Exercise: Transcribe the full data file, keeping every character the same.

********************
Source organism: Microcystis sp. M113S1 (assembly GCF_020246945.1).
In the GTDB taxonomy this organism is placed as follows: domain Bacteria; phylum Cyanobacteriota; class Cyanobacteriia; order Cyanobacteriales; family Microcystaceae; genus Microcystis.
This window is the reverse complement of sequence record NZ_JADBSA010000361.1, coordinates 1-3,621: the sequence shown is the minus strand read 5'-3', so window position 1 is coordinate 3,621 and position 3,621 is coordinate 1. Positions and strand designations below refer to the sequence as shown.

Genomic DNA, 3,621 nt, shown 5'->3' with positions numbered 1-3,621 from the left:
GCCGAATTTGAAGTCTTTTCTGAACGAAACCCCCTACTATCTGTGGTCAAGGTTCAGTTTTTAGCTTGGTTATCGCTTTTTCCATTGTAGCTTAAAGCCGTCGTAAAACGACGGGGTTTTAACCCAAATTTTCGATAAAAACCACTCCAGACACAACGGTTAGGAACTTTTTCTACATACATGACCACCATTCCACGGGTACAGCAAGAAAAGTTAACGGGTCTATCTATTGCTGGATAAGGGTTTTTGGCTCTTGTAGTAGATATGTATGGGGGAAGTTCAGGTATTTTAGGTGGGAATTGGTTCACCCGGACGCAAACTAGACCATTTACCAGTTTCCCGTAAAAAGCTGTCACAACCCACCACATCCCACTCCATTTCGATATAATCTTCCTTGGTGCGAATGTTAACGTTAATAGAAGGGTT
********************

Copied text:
Source organism: Microcystis sp. M113S1 (assembly GCF_020246945.1).
In the GTDB taxonomy this organism is placed as follows: domain Bacteria; phylum Cyanobacteriota; class Cyanobacteriia; order Cyanobacteriales; family Microcystaceae; genus Microcystis.
This window is the reverse complement of sequence record NZ_JADBSA010000361.1, coordinates 1-3,621: the sequence shown is the minus strand read 5'-3', so window position 1 is coordinate 3,621 and position 3,621 is coordinate 1. Positions and strand designations below refer to the sequence as shown.

Genomic DNA, 3,621 nt, shown 5'->3' with positions numbered 1-3,621 from the left:
GCCGAATTTGAAGTCTTTTCTGAACGAAACCCCCTACTATCTGTGGTCAAGGTTCAGTTTTTAGCTTGGTTATCGCTTTTTCCATTGTAGCTTAAAGCCGTCGTAAAACGACGGGGTTTTAACCCAAATTTTCGATAAAAACCACTCCAGACACAACGGTTAGGAACTTTTTCTACATACATGACCACCATTCCACGGGTACAGCAAGAAAAGTTAACGGGTCTATCTATTGCTGGATAAGGGTTTTTGGCTCTTGTAGTAGATATGTATGGGGGAAGTTCAGGTATTTTAGGTGGGAATTGGTTCACCCGGACGCAAACTAGACCATTTACCAGTTTCCCGTAAAAAGCTGTCACAACCCACCACATCCCACTCCATTTCGATATAATCTTCCTTGGTGCGAATGTTAACGTTAATAGAAGGGTT